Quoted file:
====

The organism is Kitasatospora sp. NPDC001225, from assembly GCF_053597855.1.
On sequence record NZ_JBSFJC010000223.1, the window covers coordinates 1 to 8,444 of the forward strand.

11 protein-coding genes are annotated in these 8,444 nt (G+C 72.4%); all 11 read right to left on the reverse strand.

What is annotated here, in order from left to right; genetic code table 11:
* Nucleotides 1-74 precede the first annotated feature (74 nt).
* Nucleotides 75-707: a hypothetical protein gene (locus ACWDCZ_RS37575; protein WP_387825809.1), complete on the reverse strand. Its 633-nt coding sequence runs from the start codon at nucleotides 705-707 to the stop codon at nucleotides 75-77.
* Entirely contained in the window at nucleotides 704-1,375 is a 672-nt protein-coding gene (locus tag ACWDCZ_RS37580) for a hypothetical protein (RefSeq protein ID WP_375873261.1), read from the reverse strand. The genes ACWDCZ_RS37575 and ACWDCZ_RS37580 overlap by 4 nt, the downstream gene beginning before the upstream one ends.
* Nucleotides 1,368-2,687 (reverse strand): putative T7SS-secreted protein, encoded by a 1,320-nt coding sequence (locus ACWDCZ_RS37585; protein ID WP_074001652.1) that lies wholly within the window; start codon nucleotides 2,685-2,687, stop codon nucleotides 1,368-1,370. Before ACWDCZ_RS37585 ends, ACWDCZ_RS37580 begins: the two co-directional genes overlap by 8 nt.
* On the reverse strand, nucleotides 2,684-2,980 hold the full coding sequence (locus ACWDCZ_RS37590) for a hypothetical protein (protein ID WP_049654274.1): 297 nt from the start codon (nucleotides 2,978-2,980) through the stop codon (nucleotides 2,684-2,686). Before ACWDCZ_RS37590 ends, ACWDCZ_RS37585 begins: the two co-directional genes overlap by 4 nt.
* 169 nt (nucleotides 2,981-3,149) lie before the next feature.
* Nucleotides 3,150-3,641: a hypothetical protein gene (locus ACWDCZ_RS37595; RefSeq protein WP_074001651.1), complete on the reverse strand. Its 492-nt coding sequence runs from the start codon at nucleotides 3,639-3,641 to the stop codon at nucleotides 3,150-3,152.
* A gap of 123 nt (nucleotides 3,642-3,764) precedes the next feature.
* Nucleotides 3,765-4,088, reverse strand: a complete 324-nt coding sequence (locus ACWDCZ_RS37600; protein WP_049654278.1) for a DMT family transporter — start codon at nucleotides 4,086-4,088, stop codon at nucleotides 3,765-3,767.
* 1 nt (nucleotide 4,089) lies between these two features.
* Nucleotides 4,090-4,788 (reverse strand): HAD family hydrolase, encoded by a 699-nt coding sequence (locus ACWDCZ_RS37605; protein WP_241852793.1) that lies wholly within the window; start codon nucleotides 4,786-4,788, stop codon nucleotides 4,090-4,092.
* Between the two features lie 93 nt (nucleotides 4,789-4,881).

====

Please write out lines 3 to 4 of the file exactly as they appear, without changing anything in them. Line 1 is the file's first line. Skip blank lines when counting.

11 protein-coding genes are annotated in these 8,444 nt (G+C 72.4%); all 11 read right to left on the reverse strand.

What is annotated here, in order from left to right; genetic code table 11: